From the basilica, the cobbled streets lead steeply upward to ever more churches (some incorporating Roman ruins), tiny squares, medieval houses and lots of souvenir and artisan shops, for Assisi is known for its wrought iron and embroidery work. On our way down, I watched as a young woodworker carved a beautiful bird in olive wood in one of the shops.

In early May, Assisi’s upper and lower towns engage in the Festa del Calendimaggio. The two parts of town compete with one another with theater productions, concerts, songs and dances, culminating in a singing contest amid flowers, flags and candles.

Food is important in Umbria; a four-course dinner is normal with the local wine flowing throughout. Roast pork, often spit-roasted, is an Umbrian specialty. In Perugia, slices from a stuffed and roasted pig are sold sandwich-style from a cart. Beans and lentils are Umbrian staples, and, of course, pasta is a must at every meal.

The countryside is dotted with bed and breakfast private homes (called “agriturismo” in Italy). There are small hotels where guests are treated with personal attention; some have excellent kitchens and would make good bases for exploring the region. There are also castles, such as Castello dell’Oscano near Perugia, where guests can spend the night in style, or dine in one of the exquisite public rooms of the castle, as we did.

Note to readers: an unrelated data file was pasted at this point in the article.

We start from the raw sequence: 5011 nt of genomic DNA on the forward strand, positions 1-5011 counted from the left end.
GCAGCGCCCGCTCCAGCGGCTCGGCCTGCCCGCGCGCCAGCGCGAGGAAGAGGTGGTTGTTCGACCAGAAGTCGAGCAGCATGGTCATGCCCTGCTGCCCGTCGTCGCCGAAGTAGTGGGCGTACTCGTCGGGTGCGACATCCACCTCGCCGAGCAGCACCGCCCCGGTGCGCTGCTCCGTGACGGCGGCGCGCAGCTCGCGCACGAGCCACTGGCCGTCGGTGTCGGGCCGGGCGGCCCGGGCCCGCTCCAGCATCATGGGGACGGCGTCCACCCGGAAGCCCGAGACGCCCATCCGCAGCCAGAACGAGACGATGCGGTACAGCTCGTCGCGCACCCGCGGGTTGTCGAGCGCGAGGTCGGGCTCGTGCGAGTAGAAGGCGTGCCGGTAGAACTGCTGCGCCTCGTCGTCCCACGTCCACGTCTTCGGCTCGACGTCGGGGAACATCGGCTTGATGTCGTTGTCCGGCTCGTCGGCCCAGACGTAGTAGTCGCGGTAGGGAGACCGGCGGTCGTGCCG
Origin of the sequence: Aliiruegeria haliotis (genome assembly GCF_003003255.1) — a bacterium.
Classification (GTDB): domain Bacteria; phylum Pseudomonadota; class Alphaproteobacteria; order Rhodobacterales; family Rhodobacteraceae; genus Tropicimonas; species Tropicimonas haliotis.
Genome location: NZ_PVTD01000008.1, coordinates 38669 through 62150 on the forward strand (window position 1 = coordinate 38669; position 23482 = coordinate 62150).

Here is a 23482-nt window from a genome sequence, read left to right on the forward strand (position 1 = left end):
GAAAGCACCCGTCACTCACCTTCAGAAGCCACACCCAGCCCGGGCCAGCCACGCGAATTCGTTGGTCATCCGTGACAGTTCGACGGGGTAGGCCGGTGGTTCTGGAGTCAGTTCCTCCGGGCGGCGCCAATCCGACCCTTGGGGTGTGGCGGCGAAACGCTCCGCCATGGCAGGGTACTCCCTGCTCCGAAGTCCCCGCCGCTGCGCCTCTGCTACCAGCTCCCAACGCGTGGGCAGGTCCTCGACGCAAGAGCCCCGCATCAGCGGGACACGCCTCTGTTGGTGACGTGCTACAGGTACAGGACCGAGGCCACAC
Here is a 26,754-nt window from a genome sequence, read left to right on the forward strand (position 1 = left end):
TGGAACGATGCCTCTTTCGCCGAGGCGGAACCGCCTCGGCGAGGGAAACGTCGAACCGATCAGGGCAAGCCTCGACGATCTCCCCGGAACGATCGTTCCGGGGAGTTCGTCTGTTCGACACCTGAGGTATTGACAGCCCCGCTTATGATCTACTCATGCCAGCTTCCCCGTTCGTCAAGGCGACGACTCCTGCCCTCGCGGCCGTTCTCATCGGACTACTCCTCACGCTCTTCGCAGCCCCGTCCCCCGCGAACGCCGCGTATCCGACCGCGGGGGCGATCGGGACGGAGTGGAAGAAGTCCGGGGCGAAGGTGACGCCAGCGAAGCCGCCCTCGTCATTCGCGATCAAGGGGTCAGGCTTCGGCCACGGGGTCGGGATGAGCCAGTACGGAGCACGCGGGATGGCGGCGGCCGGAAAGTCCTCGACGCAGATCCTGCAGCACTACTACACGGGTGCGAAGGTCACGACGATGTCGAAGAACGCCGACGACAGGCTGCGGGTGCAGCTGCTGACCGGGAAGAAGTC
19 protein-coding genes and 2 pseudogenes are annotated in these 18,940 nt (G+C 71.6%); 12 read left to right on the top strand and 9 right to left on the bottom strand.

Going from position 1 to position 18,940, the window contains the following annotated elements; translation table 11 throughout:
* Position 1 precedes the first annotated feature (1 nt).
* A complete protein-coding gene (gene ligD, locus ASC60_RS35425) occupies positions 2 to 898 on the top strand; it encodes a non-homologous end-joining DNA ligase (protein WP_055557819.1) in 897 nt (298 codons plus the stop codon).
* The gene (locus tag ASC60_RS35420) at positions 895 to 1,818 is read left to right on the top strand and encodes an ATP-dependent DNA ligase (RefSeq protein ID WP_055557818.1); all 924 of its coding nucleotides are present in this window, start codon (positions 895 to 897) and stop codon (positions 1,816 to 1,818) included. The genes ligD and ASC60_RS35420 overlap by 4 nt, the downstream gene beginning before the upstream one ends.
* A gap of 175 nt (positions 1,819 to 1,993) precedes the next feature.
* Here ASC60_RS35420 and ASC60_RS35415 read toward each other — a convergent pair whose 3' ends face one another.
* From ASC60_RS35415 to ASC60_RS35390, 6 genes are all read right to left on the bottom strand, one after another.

One of the small, elegant hotels is the Relais Todini, on a hillside facing the pretty little town of Todi. The hotel has an excellent kitchen, makes its own wines and offers guests an outdoor heated swimming pool, a tennis court and fabulous views of the town.

Todi is “the heart of the green heart of Umbria,” the town’s mayor informed us over lunch. It has become an in place for American artists and writers who discovered what the town criers announced in 1562, praising “the very perfect and healthy air of this town, the abundance of its precious wines, excellent meat, and all that is necessary to live.”